Waterfowl husbandry and medicine (Proceedings)


Waterfowl husbandry and medicine (Proceedings)

Nov 01, 2010


Waterfowl belong to the order Anseriformes which has 2 families; Anhimidae (screamers) and Anatidae (ducks, swans, and geese). This section will concentrate on Anatidae. Anseriformes have been domesticated since 2500 BC.

Anatomy and Physiology

          • South American birds; unwebbed feet, hooked bill; gradual feather molt


Annual or biennial molt
          • Most ducks molt 2x/year and the breeding (nuptial) and non-breeding (winter or eclipse) plumage are distinct. Their plumage may have iridescent colors. Most swans and geese molt 1x/year and all the flight feathers are shed almost simultaneously so birds are unable to fly for 3-8 weeks. Their plumage lacks iridescent colors. All species have a highly developed uropygial (preen) gland

Broad or conical bill with serrated lamellae
          • The bill of ducks has "nail" at end of top beak to facilitate grasping slippery objects and also lamellae along edges to cut or filter food

Bristled tongue and lateral margin processes
          • Interdigitate with the bill lamellae
          • Allows for straining and retention of food particles
          • Facilitates cropping of vegetation

Bill tip organ at tip of upper and lower bill
          • Contains mechanoreceptors = Herbst's corpuscles; bill tips are extremely sensitive
          • Assist with food gathering

          • Nasal salt gland dorsal to the eye:Duct opens into the rostral nasal cavity; well-developed in species living in salt or brackish water; salt is extracted from blood and flows as a thick liquid to the bill tip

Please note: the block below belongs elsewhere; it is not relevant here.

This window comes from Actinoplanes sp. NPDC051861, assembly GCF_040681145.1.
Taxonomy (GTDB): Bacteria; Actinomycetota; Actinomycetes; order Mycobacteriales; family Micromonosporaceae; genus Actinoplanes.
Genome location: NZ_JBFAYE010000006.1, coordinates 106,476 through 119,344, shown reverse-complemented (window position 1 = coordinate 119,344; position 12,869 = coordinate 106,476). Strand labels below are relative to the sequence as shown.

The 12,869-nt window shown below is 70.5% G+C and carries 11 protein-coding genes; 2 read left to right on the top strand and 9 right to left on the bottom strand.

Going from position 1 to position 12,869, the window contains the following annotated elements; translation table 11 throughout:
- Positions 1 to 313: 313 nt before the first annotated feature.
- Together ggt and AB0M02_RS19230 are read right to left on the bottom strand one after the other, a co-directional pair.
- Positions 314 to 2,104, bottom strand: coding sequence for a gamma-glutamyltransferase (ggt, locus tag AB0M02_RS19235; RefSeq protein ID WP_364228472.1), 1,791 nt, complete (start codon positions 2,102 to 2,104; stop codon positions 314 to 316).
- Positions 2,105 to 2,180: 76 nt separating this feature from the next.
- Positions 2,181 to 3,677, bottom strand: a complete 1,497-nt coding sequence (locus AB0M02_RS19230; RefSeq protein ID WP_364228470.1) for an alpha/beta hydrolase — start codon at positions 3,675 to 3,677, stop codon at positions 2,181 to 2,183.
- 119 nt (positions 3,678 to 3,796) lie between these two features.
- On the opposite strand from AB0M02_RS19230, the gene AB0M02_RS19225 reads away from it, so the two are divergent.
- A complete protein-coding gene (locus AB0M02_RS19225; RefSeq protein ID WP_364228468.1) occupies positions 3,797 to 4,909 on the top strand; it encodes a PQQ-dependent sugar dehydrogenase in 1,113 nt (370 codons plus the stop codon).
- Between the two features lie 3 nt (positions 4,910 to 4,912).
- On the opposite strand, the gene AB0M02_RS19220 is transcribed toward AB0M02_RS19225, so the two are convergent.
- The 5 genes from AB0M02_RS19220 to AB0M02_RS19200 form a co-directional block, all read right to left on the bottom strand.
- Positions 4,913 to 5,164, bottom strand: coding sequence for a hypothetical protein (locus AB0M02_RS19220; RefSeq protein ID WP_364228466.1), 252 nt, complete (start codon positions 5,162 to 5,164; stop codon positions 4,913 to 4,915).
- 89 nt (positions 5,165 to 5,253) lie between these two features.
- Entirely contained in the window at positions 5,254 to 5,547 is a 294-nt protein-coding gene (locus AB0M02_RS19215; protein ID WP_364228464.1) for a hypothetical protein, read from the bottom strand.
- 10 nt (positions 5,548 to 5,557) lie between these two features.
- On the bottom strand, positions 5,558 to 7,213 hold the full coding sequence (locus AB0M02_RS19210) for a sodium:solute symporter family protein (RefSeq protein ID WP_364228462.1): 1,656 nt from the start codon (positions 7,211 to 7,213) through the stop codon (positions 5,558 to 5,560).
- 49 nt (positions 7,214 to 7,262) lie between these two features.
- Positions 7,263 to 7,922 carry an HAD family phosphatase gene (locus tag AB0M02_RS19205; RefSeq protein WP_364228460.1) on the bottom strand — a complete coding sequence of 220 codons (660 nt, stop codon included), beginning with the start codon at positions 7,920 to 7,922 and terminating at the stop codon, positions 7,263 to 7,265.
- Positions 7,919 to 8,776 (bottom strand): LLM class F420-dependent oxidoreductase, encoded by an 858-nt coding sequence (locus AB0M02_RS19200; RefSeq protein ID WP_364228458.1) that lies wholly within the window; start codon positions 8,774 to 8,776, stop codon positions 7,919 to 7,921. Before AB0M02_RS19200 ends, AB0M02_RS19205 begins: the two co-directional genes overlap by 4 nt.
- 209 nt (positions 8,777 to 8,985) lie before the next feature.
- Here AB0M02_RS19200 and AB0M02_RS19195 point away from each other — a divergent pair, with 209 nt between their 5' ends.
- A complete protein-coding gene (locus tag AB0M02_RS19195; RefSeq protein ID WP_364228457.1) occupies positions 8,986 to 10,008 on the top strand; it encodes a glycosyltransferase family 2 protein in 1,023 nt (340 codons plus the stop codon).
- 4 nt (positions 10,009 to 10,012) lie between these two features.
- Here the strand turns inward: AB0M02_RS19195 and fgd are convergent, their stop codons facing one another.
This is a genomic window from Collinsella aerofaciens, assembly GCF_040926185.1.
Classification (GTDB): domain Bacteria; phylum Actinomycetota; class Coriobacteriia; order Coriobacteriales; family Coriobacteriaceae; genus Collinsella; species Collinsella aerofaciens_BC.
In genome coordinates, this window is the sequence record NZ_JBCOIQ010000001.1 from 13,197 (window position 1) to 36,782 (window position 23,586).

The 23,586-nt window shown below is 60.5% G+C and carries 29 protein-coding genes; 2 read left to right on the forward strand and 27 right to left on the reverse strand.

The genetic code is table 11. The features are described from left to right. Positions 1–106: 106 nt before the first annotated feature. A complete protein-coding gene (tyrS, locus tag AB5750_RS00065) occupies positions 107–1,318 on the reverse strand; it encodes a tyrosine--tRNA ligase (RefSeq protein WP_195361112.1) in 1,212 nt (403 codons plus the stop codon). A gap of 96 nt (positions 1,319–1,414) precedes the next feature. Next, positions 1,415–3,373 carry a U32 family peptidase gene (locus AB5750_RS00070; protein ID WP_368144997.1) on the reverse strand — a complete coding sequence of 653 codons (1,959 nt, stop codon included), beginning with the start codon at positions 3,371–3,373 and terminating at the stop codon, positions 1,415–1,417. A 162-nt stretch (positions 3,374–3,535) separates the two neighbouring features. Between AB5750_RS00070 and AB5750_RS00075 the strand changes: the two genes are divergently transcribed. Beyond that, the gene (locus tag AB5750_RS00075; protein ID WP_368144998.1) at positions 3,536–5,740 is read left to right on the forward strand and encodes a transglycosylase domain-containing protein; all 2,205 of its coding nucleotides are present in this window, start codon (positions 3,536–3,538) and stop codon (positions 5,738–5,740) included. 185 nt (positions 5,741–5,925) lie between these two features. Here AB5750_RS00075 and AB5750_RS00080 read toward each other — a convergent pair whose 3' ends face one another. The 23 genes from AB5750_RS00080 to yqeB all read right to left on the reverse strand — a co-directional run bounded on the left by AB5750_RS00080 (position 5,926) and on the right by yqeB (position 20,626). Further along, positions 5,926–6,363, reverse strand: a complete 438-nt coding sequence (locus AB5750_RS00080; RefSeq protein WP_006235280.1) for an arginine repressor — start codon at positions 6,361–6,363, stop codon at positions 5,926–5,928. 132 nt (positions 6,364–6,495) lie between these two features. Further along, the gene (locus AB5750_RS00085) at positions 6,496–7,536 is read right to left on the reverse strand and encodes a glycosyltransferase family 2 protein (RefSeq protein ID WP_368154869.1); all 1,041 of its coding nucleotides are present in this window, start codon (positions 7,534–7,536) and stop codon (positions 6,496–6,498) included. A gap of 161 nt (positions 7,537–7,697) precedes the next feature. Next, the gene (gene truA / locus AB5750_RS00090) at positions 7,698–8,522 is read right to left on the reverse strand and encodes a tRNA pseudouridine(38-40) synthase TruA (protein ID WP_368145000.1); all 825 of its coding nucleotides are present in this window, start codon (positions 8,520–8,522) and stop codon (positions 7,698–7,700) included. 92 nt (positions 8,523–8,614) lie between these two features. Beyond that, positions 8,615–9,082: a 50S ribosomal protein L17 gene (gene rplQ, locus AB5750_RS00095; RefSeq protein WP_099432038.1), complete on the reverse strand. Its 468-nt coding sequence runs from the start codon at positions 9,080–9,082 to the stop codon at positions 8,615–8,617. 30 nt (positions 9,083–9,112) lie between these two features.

• Retroperistalsis of urine from the ureter into the coprodeum and distal GIT; additional water resorption before excretion

          • Totipalmate (all four toes are connected by webbing) and are really designed for swimming, not for walking.
          • Excavated cavity in the cranial sternum: swans; contains elongated tracheal coils
          • Swans have the most ribs (9 attached pairs) and cervical vertebrae (25)

          • syringeal bulla: male ducks; asymmetrical distension of the left syrinx; involved in vocalization
          • Nares communicate


Generally lay 3-10 eggs/clutch with an incubation period that ranges from 21-44 days, depending on species. Their chicks are precocious and can swim, walk, and feed themselves almost from birth. They are born covered in down and fledging usually occurs at 30-90 days. They have a relatively long life span; approximately 10+ years for ducks and 25+ years for geese and swans. The clinical chemistry values vary with species and should also be evaluated with respect to age, sex, and reproductive status of bird. Sexual Maturity: -Ducks approximately 1 year of age; Geese usually 2 years of age; -Swans about 5 years. Gender determination: -Ducks usually sexually dimorphic (except for some species such as Pekin); Swans and geese usually sexually monomorphic; Males of all species have an erectile phallus